A Southeast Native group, concerned some fishermen won't have buyers for pink salmon this year, wants Gov. Tony Knowles and U.S. Sen. Ted Stevens to find a way to let Russian processors into state waters.
The laid-off fishermen would miss out on a fishery that was worth about $27 million in Southeast last year.
Knowles turned down such a request in March, and on Wednesday denied a Seattle company's application to bring Russian fish processing ships into state waters near the Alaska Peninsula and in Cook Inlet.
Global Seafoods North America, based in Seattle, wanted to use two Russian ships to process up to 4 million pink salmon and 150,000 chum salmon this year for the Russian and Eastern European markets.
Federal law allows foreign processors to work in state waters only if the governor determines in-state processors won't handle all of the harvest.
That was the basis for Knowles in March to turn down the company's request to use nine foreign ships to process pink and chum salmon in Southeast, Prince William Sound and Kodiak.
Although a state survey of processors said it appeared "significant processing capacity shortages" exist for pink salmon in the Alaska Peninsula and Cook Inlet, Knowles, in his letter Wednesday to Global Seafoods, said he was concerned the Russian ships wouldn't agree to follow state and U.S. labor laws.
Knowles said, "I will not allow a foreign-owned business to operate in Alaska, in direct competition with Alaska businesses, with the unfair advantage of paying far below minimum wage."
Global Seafoods had argued, in a letter to the state, that an agreement between the United States and Russia didn't require the Russian ships to follow state labor laws.
"We're just disappointed that (Knowles) chooses to consider six Seattle (processing) corporations more important than thousands of coastal Alaskans and the Alaska commercial fishermen," said Don Kubley, a Juneau consultant to Global Seafoods.
He was referring to seiners and gillnetters who can't find buyers this season, and the economic effect on their crew members, families and support businesses. The state faces a smaller anticipated pink salmon run after several years of big runs that created a large inventory of canned salmon.
Many of the pink salmon are canned for the U.S. market, but the roe is sold to Japan, and there are growing exports of frozen pinks to reprocessing countries such as China and Taiwan, said Chris McDowell, project manager of the Salmon Market Information Service.
This year's estimated available harvest statewide is 87 million pink salmon, down from 126 million last year.
The Southeast Alaska Inter-Tribal Fish and Wildlife Commission is concerned that about 70 pink salmon seiners in Southeast were laid off by processors, out of a fleet of about 400 boats. An unknown number of gillnetters also may not have markets. And one processor has capped catches of its fishermen at various levels.
Bob Loescher, former Sealaska CEO and a commission member, said affected fishermen stand to lose their boats, gear and state limited-entry permits.
"What I'm saying is these things are real," Loescher said. "This is happening to real people and families. A lifetime investment is going out the window because they were terminated."
Luke Demmert, a crew member on his father's seiner in Klawock, said his father, Arthur James "Mac" Demmert, had been fishing for Wards Cove Packing Co. for at least 20 years, but was told he wouldn't be needed this year.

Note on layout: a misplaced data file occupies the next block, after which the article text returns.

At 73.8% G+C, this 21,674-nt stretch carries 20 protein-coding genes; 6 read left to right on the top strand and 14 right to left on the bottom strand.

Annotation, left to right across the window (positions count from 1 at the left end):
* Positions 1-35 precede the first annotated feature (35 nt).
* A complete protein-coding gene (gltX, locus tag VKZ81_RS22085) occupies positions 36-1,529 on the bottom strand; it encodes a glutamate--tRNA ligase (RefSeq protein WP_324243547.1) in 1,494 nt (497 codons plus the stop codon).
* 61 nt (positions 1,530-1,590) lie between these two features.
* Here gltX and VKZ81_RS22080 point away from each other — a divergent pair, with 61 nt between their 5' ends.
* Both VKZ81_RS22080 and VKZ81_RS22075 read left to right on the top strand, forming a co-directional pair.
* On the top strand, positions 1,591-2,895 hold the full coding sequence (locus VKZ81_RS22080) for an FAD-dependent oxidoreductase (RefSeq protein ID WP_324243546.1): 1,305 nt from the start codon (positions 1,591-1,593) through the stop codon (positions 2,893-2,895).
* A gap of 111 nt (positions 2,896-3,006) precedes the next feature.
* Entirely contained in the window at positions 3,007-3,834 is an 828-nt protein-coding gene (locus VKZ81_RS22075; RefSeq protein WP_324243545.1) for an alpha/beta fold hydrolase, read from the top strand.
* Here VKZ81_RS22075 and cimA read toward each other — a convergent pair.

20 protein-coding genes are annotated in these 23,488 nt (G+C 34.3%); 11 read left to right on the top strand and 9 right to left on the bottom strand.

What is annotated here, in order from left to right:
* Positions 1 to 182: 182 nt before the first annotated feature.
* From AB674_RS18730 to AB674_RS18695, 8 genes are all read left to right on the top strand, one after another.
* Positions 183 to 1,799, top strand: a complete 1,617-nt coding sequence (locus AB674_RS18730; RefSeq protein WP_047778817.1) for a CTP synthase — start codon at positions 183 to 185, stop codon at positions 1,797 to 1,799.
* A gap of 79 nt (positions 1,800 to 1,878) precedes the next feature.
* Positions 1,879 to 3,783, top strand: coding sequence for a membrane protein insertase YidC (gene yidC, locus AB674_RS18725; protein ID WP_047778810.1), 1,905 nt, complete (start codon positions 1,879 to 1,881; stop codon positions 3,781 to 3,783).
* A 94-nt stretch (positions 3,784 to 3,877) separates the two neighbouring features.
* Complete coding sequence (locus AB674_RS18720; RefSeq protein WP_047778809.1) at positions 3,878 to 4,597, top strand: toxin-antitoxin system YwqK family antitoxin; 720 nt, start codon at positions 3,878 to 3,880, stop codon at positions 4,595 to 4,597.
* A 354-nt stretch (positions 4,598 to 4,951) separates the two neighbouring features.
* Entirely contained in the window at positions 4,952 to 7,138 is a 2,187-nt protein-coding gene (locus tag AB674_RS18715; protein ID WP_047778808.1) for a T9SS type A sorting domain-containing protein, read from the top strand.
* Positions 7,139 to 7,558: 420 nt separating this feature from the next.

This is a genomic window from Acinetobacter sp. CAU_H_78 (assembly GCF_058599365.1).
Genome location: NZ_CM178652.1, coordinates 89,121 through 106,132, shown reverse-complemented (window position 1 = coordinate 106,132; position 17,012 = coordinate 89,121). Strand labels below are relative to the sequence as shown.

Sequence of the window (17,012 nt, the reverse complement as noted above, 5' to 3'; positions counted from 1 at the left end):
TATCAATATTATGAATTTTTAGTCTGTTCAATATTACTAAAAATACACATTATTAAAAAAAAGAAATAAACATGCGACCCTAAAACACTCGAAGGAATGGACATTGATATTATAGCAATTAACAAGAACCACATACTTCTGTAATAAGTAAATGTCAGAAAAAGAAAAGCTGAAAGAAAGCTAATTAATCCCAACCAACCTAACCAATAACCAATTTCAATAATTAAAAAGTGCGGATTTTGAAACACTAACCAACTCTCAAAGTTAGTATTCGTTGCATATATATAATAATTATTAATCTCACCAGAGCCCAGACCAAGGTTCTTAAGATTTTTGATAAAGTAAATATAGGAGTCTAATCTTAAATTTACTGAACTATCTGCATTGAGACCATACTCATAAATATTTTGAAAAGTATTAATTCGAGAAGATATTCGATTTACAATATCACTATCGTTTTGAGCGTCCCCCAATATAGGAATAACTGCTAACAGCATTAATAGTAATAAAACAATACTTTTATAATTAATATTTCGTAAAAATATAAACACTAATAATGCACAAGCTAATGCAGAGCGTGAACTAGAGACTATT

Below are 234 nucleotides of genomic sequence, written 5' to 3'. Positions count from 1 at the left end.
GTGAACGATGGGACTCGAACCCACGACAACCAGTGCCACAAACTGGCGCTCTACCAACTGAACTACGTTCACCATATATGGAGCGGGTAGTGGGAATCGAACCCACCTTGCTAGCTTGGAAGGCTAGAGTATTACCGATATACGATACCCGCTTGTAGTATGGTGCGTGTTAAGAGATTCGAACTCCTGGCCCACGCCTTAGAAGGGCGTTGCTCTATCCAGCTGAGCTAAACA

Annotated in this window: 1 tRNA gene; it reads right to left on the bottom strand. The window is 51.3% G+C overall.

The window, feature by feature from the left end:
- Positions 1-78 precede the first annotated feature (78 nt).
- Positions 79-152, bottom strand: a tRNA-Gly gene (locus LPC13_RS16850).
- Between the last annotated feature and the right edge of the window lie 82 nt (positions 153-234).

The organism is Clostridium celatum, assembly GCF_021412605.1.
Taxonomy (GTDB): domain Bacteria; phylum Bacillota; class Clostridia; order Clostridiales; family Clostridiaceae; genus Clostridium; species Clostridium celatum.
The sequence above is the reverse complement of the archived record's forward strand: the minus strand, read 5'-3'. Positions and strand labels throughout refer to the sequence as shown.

"They cut us off after all these years we fished for them, and we don't have anyone to process our fish now," he said. Selling to the Russian processors "would have been really good," Luke Demmert said.
But others say the Russians could have undercut Alaska processors, thanks to cheaper labor costs.
The Southeast Alaska Seiners Association conditionally supported Global Seafoods' applications, said director David Bedford, but only if they operated on a level playing field that didn't undermine existing processors.
"We need to make sure anything we do in the short term is good in the long term, too," Bedford said.
In any case, Knowles' spokesman Bob King said the governor has given his final decision to Global Seafoods and it's "no." And Stevens' press secretary Melanie Alvord said the Magnuson-Stevens federal fishery act "rightfully defers to the state on this issue."
Global Seafoods also is trying to work out a deal to bring four or five Russian processors to waters near Metlakatla that are Indian property not governed by the state, Kubley said. Metlakatla Mayor Victor Wellington Sr. couldn't be reached for comment.
The state doesn't object to an arrangement between Global Seafoods and Metlakatla, because it's a tribal and federal matter, King said.
Loescher asked Knowles last week to persuade processors to take on more fishermen. King said the governor has contacted many of the companies and encouraged them to do what they can.
Processors were trying to save money by reducing their fleets, King said. With fewer boats to serve, the companies can use fewer tender vessels to pick up catches at sea, and won't have to front as many fishermen in their expenses to gear up for the fishery.
"What they're trying to do is accommodate the high cost of operating in order to preserve something of a profit margin," King said.
The long-term answer may be to create more products with pink salmon and find new markets, said Glenn Haight of the state Department of Community and Economic Development.
Kake Tribal Corp. said it will buy pink salmon from its hometown fleet of six boats and maybe six other vessels. Some of the fish will be frozen and exported to Europe, the roe will be sold to Japan, and the poorer quality flesh will be turned into gardeners' compost and sold in the Lower 48.
"We're trying to do something different from the industry norm," said Kake Tribal President Sam Jackson.
Eric Fry can be reached at email@example.com.